Approaches to improving your training – Derek Arledge, CSCS

It’s time for another guest blog on cATalyzing ATs!  This time, we are dropping knowledge courtesy of my friend and former classmate Derek Arledge, CSCS.  D and I go back 19 years, as fellow alums of Penn State University Kinesiology.  Derek is a strength and conditioning coach who is the founder and owner of TEEM Performance Training, located in Cambridge, MA.  Here’s some more background on Derek and his business.    In addition to fitness and performance training, he has nine years of ice hockey coaching experience under his belt, and is an avid health and fitness blogger.

This is a follow-up to Derek’s Family Training – Part I.  Part 1 discussed the importance of training, not only for yourself, but for also being a leader and healthy influence on others. Part 2 delves into your approach to improving your training.  Take it away, D…

Are you the type of person that loves to do triceps exercises, such as dips or pullbacks? OK. Are you the type of exerciser that likes to do biceps curls?  Now, do you do these before or after your push-ups, rows, and pull-ups (assisted or non-assisted)?

What happens when a triceps exercise is performed before a push-up? The communication going to your body is, “Hey, body, I can fatigue a small part or muscle group. Then, I can work a larger muscle group that the small part assists.” The same thing happens with biceps curls and rows or pull-ups. Let’s take it a step further… 

If you can jump, do you jump before you run? Or, do you run before you jump? Let’s take a distance runner, for example. With the Chicago Marathon, Marine Corp Marathon, and NYC Marathon hovering around this same time, please find this topic helpful. Jumping before running allows for muscle preparation. If you jump, you tell your body, “Hey, body, let’s get moving because I’m about to ruin some pavement with my skills.” Running first simply tells your body that you have the vertical leap of a slug (not talking about the weight measurement). Your legs will most likely be fatigued after a long run of any distance. On the other hand, if your goal is to improve your run over your jump, then run first. Use the jump as a dynamic warm-up. If your goal is to improve your jump over your run, then practice jumping first. But, continue to use jumping as a dynamic warm-up.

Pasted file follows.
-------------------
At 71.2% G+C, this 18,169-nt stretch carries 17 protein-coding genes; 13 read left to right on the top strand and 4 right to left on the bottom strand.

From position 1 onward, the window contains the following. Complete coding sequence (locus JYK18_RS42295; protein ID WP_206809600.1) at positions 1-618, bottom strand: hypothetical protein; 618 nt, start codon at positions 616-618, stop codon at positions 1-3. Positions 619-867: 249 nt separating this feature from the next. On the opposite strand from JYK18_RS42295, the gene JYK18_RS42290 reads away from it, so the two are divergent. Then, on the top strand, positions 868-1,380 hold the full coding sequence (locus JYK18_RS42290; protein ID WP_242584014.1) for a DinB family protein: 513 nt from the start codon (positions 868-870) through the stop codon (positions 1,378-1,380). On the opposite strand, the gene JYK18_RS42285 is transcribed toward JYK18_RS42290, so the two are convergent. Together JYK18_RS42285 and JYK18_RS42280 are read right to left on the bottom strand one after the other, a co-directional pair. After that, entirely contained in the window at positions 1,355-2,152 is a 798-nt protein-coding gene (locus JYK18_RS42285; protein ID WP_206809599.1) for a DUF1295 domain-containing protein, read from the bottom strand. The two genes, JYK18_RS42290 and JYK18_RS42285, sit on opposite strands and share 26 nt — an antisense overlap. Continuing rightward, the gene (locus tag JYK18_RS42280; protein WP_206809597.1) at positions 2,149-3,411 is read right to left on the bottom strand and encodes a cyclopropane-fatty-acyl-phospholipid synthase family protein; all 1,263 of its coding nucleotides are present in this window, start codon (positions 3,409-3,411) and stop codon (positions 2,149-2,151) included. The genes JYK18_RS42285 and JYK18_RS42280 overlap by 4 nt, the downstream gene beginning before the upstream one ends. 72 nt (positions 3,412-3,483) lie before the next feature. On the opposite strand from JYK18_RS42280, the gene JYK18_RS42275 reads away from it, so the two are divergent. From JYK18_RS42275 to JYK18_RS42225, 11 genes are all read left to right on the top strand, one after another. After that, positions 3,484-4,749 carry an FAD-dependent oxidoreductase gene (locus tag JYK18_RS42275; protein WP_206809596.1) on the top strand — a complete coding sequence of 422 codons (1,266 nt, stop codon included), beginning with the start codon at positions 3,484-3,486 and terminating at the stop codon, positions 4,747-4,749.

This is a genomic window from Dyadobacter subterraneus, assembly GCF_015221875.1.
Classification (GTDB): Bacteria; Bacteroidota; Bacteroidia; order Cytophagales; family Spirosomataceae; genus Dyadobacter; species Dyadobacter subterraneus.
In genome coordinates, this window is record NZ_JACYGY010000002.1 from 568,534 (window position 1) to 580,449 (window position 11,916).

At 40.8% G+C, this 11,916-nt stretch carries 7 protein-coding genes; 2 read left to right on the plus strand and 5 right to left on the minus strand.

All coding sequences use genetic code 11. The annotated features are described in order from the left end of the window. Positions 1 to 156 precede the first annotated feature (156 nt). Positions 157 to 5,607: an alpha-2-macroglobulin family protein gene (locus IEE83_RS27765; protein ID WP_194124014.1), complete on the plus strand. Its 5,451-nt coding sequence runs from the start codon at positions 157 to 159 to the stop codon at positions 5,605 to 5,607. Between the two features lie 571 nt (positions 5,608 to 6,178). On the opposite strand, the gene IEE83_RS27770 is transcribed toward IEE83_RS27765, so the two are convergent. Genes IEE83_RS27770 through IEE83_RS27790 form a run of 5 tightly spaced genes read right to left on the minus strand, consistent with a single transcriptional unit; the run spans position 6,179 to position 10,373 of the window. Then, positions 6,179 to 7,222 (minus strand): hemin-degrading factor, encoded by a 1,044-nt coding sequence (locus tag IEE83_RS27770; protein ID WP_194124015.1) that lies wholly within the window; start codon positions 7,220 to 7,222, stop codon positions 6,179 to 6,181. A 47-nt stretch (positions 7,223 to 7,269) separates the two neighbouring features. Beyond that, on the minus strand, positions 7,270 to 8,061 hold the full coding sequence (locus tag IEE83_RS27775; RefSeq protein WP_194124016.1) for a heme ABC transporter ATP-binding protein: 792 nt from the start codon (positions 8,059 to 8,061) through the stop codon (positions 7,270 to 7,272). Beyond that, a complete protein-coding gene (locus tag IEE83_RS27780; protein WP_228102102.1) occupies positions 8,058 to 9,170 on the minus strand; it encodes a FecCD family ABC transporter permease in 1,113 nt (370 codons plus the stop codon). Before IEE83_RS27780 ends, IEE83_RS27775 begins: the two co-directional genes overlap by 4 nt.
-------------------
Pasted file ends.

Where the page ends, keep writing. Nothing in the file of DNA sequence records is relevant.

Why mention small muscles to large muscles and jumping to running? Because these orders are mixed up all of the time. Individuals run 5, 6, 7, or 8 miles, then do weight training in the above manner…but the wonder lies in why certain weights or movements cannot be lifted. For one, certain muscles needed for larger muscle groups and exercises are fatigued. Secondly, certain muscles needed for larger muscle groups and exercises are fatigued. Yes, you read that twice. Fatigued leads to injury. Injury leads to frustration. Frustration leads to higher grocery bills and more money spent on gasoline.

 Caught your attention yet?

I could go on and on with this topic as it segues into other regions. Last thing. Thanksgiving, Hanukkah, Christmas, Kwanzaa, and forgive me if I forgot a holiday are all coming fast. So, schedules will be booked. Do not forget to take care of your body. It is not too late to achieve a fitness goal this year. Make your “resolution” now. Order your strengths and tighten your weaknesses.

 Hopefully, you had a safe Halloween as the beginning of the eating season begins…now!

Purpose and Development,


Derek Arledge, CSCS      

Derek’s Blog:

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